13. alexmilman Well-Known Member

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    Which would put them 3 centuries ahead of the Europeans: shrapnel was invented only in 1806. Primitive ceramic hand grenades appeared in Europe in the XVII century (and proved to be too inefficient to be used on a battlefield) so your Incas would be centuries ahead of the Europeans. :winkytongue:

    Of course, they'd still be in a stone age unless they are going to "figure out" an advanced metallurgy and technology necessary for making a gunpowder within a couple of decades just by looking at the Spanish arquebuses but the trifles like that would hardly matter.
     
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  14. RGB Unqueering the Academia

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    Canister is pretty old and so is scrap-shot, but both require guns which requires either some real mastery of bronze or a lot of experience with cast iron, which took the Chinese/Europeans/Muslims several centuries to get to a useful state and iirc was never adopted by anyone outside those cultural spheres even when arquebouses and muskets and even rifles were.
     
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  15. marathag Well-Known Member

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    Yes, it was hard. At the time, European chemical knowledge was pretty much still alchemy, believing that there was phlogiston content in various compounds.
    Charcoal was thought to be high in phlogiston content, since it burned well, and the saltpeter made it burn faster.

    No one could agree on the best way to get saltpeter, other than to boil soil that had urine dumped on it for over a year or the discovery of the occasional cave with it.

    It wasn't til the 1770s that Lavoisier figured out that there must be oxygen in air as well as in solid compounds that promoted combustion, and the best ratio to get the most effective gunpowder.
     
  16. Worffan101 Ain't done nothing if I ain't been called a Red

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    Technology doesn't advance at a steady rate. The Chinese had gunpowder for how long before they figured out the cannon? Japan had matchlocks for centuries without figuring out flintlocks or anything like that.

    If they have a Spaniard who knows how to make gunpowder, then they can learn how to do it pretty fast. Black powder requires the kind of chemistry so primitive it was invented when people were still drinking mercury thinking it was an elixir of life. Even a flashbang grenade would be tremendously useful against cavalry, and what exactly is STOPPING primitive shrapnel bombs from being developed?
     
  17. alexmilman Well-Known Member

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    I know but I was commenting to the "... figure out basic shrapnel grenades" :winkytongue:
     
  18. alexmilman Well-Known Member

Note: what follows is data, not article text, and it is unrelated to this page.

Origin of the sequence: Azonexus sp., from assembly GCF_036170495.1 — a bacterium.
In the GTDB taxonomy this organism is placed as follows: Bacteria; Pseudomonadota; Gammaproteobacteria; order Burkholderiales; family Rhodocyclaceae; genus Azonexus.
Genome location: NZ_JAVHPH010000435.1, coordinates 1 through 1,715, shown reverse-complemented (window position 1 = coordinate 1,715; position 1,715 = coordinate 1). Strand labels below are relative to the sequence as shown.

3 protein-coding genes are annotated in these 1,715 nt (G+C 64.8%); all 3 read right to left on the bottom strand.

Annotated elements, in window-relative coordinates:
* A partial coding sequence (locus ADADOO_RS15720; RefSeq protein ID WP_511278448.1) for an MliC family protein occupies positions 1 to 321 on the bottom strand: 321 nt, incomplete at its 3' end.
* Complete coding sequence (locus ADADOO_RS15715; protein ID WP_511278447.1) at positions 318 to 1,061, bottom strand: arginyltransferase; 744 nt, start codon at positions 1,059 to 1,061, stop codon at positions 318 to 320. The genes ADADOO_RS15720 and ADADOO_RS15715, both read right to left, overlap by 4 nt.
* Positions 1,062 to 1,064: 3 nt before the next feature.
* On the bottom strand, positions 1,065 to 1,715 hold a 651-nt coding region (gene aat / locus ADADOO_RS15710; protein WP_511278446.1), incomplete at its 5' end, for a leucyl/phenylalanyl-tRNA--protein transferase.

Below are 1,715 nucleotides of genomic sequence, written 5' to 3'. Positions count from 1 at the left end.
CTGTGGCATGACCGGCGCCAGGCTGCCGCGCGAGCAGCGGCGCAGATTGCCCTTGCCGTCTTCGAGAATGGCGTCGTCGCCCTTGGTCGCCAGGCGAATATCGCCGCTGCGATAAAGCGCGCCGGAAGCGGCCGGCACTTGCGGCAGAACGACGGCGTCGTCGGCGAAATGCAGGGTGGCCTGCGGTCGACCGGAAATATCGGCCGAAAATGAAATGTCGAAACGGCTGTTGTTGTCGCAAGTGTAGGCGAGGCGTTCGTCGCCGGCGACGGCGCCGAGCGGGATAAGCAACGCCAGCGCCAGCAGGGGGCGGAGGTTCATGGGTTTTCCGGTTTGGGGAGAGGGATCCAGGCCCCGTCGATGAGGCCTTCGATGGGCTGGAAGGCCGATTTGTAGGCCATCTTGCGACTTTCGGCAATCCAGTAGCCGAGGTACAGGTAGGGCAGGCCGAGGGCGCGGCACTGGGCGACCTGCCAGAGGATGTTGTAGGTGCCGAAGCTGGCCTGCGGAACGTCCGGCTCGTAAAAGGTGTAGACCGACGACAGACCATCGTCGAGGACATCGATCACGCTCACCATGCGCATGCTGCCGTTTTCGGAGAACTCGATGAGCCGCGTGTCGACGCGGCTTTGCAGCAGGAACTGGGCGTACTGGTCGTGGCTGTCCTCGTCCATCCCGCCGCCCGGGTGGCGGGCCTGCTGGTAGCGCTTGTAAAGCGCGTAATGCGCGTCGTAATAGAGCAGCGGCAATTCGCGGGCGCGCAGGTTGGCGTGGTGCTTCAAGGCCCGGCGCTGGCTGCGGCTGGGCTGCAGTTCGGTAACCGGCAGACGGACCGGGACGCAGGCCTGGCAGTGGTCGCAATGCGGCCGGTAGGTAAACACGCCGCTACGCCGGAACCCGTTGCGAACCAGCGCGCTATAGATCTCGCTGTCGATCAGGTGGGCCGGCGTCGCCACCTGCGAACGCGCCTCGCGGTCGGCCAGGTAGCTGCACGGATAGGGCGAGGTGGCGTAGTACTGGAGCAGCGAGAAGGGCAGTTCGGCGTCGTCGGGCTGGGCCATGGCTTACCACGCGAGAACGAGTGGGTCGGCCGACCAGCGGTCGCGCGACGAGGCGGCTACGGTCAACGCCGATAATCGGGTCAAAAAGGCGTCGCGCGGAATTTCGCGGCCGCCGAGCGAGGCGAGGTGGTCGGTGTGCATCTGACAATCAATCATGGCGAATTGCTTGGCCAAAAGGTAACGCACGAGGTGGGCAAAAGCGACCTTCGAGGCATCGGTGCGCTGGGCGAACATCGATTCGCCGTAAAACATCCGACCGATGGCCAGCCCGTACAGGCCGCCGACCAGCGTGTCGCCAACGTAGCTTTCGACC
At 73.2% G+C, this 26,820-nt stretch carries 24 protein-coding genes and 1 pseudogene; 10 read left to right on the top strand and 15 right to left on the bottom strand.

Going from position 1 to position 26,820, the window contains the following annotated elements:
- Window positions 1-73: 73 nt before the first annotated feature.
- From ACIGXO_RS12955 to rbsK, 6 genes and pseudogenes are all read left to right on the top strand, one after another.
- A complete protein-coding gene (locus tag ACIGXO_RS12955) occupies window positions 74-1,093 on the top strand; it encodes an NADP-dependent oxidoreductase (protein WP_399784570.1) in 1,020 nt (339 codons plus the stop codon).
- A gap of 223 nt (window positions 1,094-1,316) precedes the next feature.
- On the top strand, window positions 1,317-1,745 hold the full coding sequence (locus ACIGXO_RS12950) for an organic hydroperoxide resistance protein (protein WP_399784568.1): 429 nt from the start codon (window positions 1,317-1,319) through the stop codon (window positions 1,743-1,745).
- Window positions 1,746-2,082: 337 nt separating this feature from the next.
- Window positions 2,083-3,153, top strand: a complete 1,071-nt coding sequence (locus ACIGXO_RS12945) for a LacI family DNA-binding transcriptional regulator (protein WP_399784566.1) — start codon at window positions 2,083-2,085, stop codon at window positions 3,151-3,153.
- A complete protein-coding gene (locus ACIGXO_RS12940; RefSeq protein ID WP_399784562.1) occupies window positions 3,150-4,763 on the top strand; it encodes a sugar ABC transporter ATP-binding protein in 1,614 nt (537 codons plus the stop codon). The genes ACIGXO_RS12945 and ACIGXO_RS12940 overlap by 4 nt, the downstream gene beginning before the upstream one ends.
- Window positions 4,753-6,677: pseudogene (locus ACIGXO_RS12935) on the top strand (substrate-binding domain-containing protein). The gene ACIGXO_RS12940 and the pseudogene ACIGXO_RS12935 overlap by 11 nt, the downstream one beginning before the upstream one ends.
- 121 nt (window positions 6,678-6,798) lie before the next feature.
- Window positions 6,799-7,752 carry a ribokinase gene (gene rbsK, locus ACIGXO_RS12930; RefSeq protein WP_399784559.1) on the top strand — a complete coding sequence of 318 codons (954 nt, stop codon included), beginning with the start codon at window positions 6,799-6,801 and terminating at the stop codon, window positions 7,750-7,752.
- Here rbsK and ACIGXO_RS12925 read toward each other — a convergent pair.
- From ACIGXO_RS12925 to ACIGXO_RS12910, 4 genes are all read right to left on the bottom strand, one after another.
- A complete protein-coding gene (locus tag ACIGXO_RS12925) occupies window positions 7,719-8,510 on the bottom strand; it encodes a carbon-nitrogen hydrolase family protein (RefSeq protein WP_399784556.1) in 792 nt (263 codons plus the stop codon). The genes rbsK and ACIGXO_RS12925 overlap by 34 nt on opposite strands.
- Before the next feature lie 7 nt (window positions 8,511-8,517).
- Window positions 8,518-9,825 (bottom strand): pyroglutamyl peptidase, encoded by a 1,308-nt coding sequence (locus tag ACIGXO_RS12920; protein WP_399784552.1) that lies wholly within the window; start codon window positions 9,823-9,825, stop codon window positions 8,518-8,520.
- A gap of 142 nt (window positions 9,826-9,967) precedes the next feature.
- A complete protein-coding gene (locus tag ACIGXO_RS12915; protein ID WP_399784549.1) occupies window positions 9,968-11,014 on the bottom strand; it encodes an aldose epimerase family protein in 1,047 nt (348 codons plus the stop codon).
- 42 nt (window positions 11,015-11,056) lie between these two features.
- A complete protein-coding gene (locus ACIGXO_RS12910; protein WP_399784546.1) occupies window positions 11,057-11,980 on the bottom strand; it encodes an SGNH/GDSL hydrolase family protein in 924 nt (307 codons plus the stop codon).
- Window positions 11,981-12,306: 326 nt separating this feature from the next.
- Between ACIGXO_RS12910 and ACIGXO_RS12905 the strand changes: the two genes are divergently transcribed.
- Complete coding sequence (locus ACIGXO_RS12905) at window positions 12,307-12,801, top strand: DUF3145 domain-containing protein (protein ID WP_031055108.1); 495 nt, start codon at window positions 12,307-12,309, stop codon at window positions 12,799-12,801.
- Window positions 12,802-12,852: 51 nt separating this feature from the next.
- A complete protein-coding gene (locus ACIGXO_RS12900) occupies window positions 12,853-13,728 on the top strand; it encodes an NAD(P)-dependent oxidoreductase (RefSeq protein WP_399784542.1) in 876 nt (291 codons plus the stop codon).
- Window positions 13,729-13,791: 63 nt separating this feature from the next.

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    So you are saying that Chinese were few orders of magnitude dumber than the Aztecs and Incas who would presumably be able to make it from a stone age into an advanced usage of a gunpowder in couple decades? What's your point?


    In the case of Japan they did not have to "figure out" flintlocks because they were available from the foreign traders. It is just that at the time of Tokugawa Ieyasu they were not widely used in Europe and not as reliable as matchlocks and later it was an explicit policy of the Shogunate to preserve status quo as much as possible. In an absence of the foreign wars the existing weaponry was OK but this does not mean that Japanese were completely oblivious of the modern developments.

    And if they may contact with the friendly ASBs they can get the machine guns at no time. :winkytongue:

    Generally, the soldiers were not making their own gunpowder and were not specialists in metallurgy either (aka, were not making their own swords, crossbows and firearms so catching a Spanish soldier would not result in development of a modern arsenal).

    However, it took centuries before technology of making the effective "corned" gunpowder was developed.

    Why do you think the hand grenades had not been widely used in Europe until modern times? And why even in the modern times it is recommended to throw grenades from a covered position or at least to fell on a ground after throwing it? Anyway, taking into an account that the primitive hand grenades would not yet appear in Europe for at least a century, your Aztecs/Incas/<whoever> are surely much more inventive than their opponents.

    BTW, cavalry routinely represented only a fraction of the conquistador bands (in the case of Cortes expedition Bernal Diaz gave a detailed description of each horse brought to the mainland): the main job had been done by an infantry and the hand grenades would be useless both on a considerable distance (unlike the firearms and crossbows) and in a close combat (unlike swords) which was Spanish "winning formula" according to Diaz. Anyway, in the case of the Aztecs the grenades, if by some miracle obtained, would be rejected because the main idea was to capture enemy alive so that he could be sacrificed.

    Or, getting back to the Chinese, their pre-artillery gunpowder gadgets proved to be useless against the Mongolian cavalry so the claim of them being "tremendously useful against cavalry" can't be based on that precedent.
     
    Last edited: Mar 11, 2019
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  19. Worffan101 Ain't done nothing if I ain't been called a Red

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    I am not talking about the Aztecs, who lacked the state infrastructure to rapidly innovate; I'm saying that the Incas were considerably better-developed and stood a legitimate chance of actually beating the Spanish with advance warning and a slower Spanish advance for reasons I've detailed.

    That said, I've said my piece, and I don't think we're bringing up any new ground here.
     
  20. James Ricker Own your mistakes

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    If Cortez's shipwright had been killed, he wouldn't have been able to besiege the Aztec capital and he would have gone back to Spain for reinforcements .
    That would have just delayed the inevitable. With the stories of the Aztec's religious practices combined with Spain being best buddies with the Catholic Church, and a promised share of the spoils King Ferdinand of Spain might be able to convince the Church to declare crusade.